The Rommel Operation Brevity scenario required some sea tiles. These are impassible to troops and vehicles but artillery can fire over them. I decided to go with the 13cm square tiles from the BigRedBat's Shop again, no concerns here about placing bases on the tiles as noted above. I have used up my original order, so a second order was placed. This should cover my needs for 10 further mountain tiles and some wadi tiles. Should be then good.

Again I used Elmer's Wood Filler as the base; this really is excellent stuff, it is quite cheap and workable. I tried to put a double pattern in with straight horizontal lines to represent the beach and curved lines to represent the water. I used both Citadel and VMC paints. It was pretty simple and I like how it came out.
Stegadon Scale Green base highlighted with Sotek Green
Highlighted with Citadel Temple Guard Blue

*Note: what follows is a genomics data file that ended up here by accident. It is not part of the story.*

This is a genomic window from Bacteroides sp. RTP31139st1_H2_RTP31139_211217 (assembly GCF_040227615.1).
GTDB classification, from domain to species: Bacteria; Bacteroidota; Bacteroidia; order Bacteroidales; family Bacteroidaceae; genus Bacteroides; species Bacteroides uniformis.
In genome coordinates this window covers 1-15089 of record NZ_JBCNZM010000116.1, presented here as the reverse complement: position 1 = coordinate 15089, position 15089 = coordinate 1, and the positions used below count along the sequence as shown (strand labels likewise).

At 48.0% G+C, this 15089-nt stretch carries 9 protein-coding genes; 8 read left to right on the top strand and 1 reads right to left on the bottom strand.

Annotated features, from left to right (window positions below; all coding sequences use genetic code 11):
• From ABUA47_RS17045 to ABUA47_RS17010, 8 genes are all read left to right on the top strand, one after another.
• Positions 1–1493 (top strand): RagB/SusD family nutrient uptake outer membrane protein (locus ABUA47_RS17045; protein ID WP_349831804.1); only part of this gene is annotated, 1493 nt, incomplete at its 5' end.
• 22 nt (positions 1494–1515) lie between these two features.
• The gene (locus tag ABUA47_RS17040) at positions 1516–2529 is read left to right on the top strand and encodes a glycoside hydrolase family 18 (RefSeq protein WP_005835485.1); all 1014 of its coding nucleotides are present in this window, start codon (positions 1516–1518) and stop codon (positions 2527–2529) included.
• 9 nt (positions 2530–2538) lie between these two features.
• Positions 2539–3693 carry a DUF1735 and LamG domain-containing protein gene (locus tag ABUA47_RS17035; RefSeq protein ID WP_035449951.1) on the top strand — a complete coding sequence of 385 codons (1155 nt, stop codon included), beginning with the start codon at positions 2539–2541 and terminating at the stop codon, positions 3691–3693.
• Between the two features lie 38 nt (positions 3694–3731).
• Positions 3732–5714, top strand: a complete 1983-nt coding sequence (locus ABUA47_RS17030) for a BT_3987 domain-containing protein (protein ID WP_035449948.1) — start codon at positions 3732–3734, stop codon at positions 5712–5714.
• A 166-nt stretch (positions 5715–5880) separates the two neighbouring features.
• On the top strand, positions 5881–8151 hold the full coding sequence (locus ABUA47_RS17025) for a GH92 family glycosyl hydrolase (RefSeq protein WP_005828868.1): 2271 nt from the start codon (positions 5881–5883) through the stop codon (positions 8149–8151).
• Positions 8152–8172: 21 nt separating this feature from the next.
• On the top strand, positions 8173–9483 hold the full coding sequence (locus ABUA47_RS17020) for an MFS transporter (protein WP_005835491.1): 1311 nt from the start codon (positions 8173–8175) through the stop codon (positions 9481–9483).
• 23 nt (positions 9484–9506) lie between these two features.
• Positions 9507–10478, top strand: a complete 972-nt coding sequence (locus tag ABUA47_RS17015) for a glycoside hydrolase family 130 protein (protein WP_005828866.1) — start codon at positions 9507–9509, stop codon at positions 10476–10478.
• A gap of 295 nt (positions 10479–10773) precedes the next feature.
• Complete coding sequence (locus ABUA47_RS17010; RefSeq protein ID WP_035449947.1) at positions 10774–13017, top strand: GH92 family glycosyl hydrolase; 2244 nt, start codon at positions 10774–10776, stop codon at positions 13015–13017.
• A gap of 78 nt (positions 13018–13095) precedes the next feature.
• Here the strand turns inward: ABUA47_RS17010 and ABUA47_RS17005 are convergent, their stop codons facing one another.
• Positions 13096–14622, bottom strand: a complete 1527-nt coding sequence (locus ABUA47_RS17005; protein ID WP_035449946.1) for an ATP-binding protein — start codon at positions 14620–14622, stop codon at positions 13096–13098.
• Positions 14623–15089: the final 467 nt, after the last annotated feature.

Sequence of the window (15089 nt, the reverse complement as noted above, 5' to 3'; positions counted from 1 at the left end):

Highlighted with VMC Sky Blue
Highlighted with VMC Pale Grey Blue
Final highlight of Citadel Scar White. A border of very fine sand was then added , had to remember that this was 1/285 scale. Once I get the polyurethane out to do the bases, I will apply some to the water.
I enjoyed doing these and they look good on the table. I will be getting my first game of Rommel in this Thursday with my friend Adam. I am looking quite forward to it. I am hoping to post a playtest of the rules before then.

22 November 2017

Rommel: An Exciting New Project

I have been interested in gaming the North African theatre of WWII for several years. A previous attempt was unsuccessful and I ended up selling the 15mm DAK and 8th Army forces I had assembled. I felt that anything but a grand tactical game just did not duplicate the battles fought in the desert as I had imagined.